Table 2: Estimates of unshared Gamma frailty model

Parameter Coef. S.E. Z P> z

Constant -2.839 5.142 0.552 0.581 Age 0.096 0.043 2.233 0.025 Logistic Euroscore 0.048 0.077 0.623 0.533 Mechanical+Graft 1.574 1.427 1.103 0.270 Xeno+Graft 1.873 1.872 1.001 0.317 Transfusion 0.200 0.091 2.198 0.028 Bleeding 0.011 0.008 1.375 0.169 IABP 3.895 1.066 3.654 0.000 Dialysis 3.239 1.076 3.010 0.003 Gammaγ 0.317 0.089 3.562 0.000 Log(var )α 1.957 0.355 5.513 0.000 Log-Likelihood -218.505 BIC 501.910

Table 3: Estimates of unshared Inv. Gaussian frailty model

Parameter Coef. S.E. Z P> z

Constant -2.918 5.928 -0.492 0.623 Age 0.113 0.045 2.511 0.012 Logistic Euroscore 0.093 0.077 1.208 0.227 Mechanical+Graft 0.862 1.567 0.550 0.582 Xeno+Graft 0.995 1.568 0.635 0.525 Transfusion 0.297 0.058 5.121 0.000 Bleeding 0.003 0.006 0.500 0.617 IABP 2.650 0.743 -3.567 0.000 Dialysis 2.722 0.651 -4.181 0.000 Gammaγ 0.331 0.067 4.940 0.000 Log(var )α 4.484 0.976 4.594 0.000 Log-Likelihood -216.260 BIC 497.419

To apply the theory described in section 2, unshared Gamma and Inverse-Gaussian frailty models were fitted using Stata streg directives. Table 2 and Table 3 show the parameter estimates, standard errors and p-values of these two unshared frailty models. For both models, the parameter estimates of Age, IABP, Transfusion and Dialysis are significantly positive complementing the results of the non-frailty model. Moreover, the estimates of the frailty variance of the Gamma (5.24) and Inverse Gaussian (88.59) model are both significant, which implies that the data exhibits substantial frailty. In fact, the BIC of the Inverse Gaussian (497.42) and Gamma (501.91) frailty models are considerably lower than the BIC of the non-frailty model (510.97).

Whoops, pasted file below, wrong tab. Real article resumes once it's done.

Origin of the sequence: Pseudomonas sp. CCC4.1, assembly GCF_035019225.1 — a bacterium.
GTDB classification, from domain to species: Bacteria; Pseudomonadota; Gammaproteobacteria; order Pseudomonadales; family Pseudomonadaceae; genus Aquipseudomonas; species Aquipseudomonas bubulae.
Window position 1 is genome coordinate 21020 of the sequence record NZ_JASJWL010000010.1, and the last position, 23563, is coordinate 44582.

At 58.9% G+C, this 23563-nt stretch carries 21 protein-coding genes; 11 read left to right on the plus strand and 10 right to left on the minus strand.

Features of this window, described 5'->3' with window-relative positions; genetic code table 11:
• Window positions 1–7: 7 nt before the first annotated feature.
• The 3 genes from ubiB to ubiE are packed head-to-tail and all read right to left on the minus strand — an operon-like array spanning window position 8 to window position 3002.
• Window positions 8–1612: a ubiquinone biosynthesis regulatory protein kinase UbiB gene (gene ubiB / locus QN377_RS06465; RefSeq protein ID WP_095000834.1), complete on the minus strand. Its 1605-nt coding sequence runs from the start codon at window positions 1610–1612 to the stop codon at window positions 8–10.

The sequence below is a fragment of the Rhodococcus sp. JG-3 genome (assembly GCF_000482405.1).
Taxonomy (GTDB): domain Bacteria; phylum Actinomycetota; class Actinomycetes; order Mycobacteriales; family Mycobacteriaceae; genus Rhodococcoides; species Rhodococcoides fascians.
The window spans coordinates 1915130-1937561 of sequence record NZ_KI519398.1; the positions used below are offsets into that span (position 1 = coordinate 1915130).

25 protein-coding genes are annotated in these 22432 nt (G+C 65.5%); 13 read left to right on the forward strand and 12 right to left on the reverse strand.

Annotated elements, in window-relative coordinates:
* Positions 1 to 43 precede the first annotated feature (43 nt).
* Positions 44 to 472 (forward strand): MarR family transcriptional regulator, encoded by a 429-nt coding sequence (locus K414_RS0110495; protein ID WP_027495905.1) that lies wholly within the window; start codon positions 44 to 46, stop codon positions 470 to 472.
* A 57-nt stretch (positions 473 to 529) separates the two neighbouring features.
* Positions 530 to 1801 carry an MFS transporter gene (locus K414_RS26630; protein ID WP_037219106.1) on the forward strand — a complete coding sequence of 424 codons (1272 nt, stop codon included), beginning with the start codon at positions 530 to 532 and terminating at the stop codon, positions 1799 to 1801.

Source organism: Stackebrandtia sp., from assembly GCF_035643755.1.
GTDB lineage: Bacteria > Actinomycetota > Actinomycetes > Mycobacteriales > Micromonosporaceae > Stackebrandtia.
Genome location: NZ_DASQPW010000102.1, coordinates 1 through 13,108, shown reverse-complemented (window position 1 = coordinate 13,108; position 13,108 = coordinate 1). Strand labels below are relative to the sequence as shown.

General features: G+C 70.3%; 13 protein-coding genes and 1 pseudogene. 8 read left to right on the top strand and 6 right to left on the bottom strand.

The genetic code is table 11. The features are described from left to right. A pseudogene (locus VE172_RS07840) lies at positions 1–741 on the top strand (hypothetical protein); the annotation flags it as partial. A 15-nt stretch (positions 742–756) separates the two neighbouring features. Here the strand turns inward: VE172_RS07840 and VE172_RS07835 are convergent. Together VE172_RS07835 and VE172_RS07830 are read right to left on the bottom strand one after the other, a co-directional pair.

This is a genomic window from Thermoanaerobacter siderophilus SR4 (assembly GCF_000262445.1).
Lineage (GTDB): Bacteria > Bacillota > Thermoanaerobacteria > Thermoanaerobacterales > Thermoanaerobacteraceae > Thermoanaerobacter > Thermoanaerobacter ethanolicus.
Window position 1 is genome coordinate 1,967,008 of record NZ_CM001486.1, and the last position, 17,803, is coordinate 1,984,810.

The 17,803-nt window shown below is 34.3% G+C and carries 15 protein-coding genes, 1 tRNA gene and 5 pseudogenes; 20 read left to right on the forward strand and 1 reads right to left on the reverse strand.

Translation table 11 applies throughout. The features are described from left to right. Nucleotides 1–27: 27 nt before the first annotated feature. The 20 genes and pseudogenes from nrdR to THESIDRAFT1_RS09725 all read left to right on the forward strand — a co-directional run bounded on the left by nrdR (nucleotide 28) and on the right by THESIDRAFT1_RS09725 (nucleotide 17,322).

### 6. Results of the shared frailty models

Table 4: Estimates of shared Gamma frailty model

Parameter Coef. S.E. Z P> z

Constant -4.395 3.558 -1.235 0.217 Age 0.053 0.024 2.254 0.024 Logistic Euroscore 0.043 0.045 0.945 0.344 Mechanical+Graft 0.646 0.927 0.698 0.485 Xeno+Graft 0.803 0.935 0.859 0.390 Transfusion 0.203 0.029 6.855 0.000 Bleeding 0.002 0.033 0.074 0.941 IABP 1.120 0.426 2.626 0.009 Dialysis 1.387 0.351 3.956 0.000 Gammaγ 0.081 0.040 2.025 0.044 Log(var )α 1.601 0.643 2.488 0.013 Log-Likelihood -220.813 BIC 506.525

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Table 5: Estimates of shared Inv. Gaussian frailty model

Parameter Coef. S.E. Z P> z

Constant -4.343 3.581 -1.213 0.225 Age 0.053 0.024 2.255 0.024 Logistic Euroscore 0.043 0.045 0.955 0.341 Mechanical+Graft 0.637 0.929 0.686 0.493 Xeno+Graft 0.791 0.939 0.843 0.399 Transfusion 0.203 0.030 6.844 0.000 Bleeding 0.002 0.033 0.083 0.934 IABP 1.124 0.426 2.636 0.008 Dialysis 1.389 0.035 3.959 0.000 Gammaγ 0.081 0.040 2.020 0.043 Log(var )α 2.803 1.342 2.089 0.037 Log-Likelihood -218.559 BIC 502.017